No Elevator, no problem…(?)


No Elevator, no problem…(?)

In the past 10 years, Japan has moved at a tremendous pace to install elevators at subway and train stations for the disabled and the elderly. Before the elevator boom, though, there were some cheaper, stop-gap solutions that were quite inventive… but also nerve-rackingly terrifying.

While these methods of getting wheelchair users up and down stairs have mostly faded into history, they do still exist at stations waiting for elevators to be built, or for when elevators are being fixed.  Hopefully you will never run into them, but just in case, here is what to expect.

Wheelchair Accessible Escalators

These escalators are unique to Japan.  They are usually operated by two staff – one stops people from getting on the escalator by roping off the top and bottom, while the other staff member uses a key to change the escalator the the wheelchair mode.

The escalator runs until it reaches a special area of the steps.  These three steps, often painted blue, are where the wheelchair user parks.  The staff will confirm the wheelchair’s brakes are on, and then push a button to start.  The ride starts a bit slow, picks up speed, then smoothly comes to a stop at the opposite end where the waiting staff will open the rope to let the rider off and reset the escalator.

Diagram of wheelchair accessible escalator from Japan

While these escalators are technically interesting, they are a bit scary to ride since the only thing blocking the wheelchair rider from falling down the stairs is a 5cm curb that comes out from the step.  It should be noted that there are 2.5 step versions – avoid these as they are not long enough to properly hold an electric wheelchair.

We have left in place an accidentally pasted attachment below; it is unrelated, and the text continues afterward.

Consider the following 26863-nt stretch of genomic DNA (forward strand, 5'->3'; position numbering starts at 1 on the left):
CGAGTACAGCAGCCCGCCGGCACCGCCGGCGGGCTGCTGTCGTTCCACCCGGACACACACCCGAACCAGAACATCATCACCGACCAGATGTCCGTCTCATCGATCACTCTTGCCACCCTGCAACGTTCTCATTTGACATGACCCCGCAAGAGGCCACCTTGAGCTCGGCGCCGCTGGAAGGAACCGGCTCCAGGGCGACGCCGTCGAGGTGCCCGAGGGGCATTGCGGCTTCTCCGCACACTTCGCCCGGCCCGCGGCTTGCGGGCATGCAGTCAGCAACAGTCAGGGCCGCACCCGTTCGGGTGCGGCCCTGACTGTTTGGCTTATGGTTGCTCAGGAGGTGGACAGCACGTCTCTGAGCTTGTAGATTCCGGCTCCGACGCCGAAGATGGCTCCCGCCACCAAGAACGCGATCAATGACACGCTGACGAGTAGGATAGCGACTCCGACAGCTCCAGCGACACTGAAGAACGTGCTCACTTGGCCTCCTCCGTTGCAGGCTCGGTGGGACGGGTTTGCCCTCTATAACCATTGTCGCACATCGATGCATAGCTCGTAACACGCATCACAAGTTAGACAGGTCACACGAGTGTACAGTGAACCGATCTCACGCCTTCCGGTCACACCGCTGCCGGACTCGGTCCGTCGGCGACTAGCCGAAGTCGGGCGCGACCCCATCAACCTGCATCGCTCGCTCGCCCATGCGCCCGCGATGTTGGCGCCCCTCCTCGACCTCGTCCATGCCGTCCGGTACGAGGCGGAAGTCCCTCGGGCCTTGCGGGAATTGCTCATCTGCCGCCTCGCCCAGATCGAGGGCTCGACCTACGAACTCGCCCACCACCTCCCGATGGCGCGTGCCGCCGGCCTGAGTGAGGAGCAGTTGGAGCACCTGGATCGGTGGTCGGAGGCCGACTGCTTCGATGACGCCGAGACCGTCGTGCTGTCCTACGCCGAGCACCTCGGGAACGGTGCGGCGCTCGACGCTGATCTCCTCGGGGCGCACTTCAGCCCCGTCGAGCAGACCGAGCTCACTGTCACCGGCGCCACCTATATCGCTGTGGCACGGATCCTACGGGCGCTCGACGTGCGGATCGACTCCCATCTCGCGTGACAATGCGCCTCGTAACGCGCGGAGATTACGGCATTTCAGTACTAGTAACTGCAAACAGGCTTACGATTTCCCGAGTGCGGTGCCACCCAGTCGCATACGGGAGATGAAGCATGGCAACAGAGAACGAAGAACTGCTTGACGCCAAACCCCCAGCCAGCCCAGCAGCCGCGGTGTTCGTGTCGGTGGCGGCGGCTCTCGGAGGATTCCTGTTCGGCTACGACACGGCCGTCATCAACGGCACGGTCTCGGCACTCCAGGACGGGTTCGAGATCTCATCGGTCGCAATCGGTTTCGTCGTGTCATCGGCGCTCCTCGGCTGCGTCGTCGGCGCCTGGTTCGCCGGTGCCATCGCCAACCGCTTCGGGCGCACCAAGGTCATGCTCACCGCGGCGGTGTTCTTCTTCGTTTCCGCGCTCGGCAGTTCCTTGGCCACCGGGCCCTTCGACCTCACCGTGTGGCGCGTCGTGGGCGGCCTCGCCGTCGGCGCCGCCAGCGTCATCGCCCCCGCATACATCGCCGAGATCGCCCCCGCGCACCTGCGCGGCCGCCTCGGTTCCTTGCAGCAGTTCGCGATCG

Wheelchair Platform Stairlifts

Wheelchair platform stairlifts are fairly common around the world.  The lift us usually folded-up at the mid-point of a flight of stairs so it can easily go up or down without making the rider needlessly wait.  A staff member will unfold the lift, including the panels to make a box for the wheelchair user to ride in.  The maximum capacity is 180kg or about 400lb.  While they may be slow, they are a safer option than the others listed here.

 

Caterpillar Stair Climber

While extremely rare these days, caterpillar stair climbers can still be found in small stations in the countryside, or when a train station is having its elevator repaired and needs a method to help wheelchair users get in and out of the station.

The wheelchair user gets on a dolly via extendable ramps and is then strapped down.  The dolly tilts to a roughly 45° angle so that the rider stays at a natural angle when on the steps.  The staff then wheel the dolly to the stairs and use the motorized caterpillar treads to climb up or down the stairs.

While these obviously conform to some form of safety standards, it can still be a very unsettling, if not frightening, experience.

While they get the job done, these methods will hopefully disappear as elevators become the standard everywhere.

Have you tried any of these?  Would you want to?  Let us know in the comments!